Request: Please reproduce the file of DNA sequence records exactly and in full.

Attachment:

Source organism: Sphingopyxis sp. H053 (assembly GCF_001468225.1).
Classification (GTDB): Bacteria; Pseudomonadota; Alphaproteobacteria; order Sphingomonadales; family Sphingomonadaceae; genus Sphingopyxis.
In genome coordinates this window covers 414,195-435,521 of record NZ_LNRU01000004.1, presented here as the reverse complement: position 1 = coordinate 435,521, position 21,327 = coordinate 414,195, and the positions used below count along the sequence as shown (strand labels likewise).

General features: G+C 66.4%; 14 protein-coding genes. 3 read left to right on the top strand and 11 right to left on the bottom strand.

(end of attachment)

Source organism: Sphingopyxis sp. H053 (assembly GCF_001468225.1).
Classification (GTDB): Bacteria; Pseudomonadota; Alphaproteobacteria; order Sphingomonadales; family Sphingomonadaceae; genus Sphingopyxis.
In genome coordinates this window covers 414,195-435,521 of record NZ_LNRU01000004.1, presented here as the reverse complement: position 1 = coordinate 435,521, position 21,327 = coordinate 414,195, and the positions used below count along the sequence as shown (strand labels likewise).

General features: G+C 66.4%; 14 protein-coding genes. 3 read left to right on the top strand and 11 right to left on the bottom strand.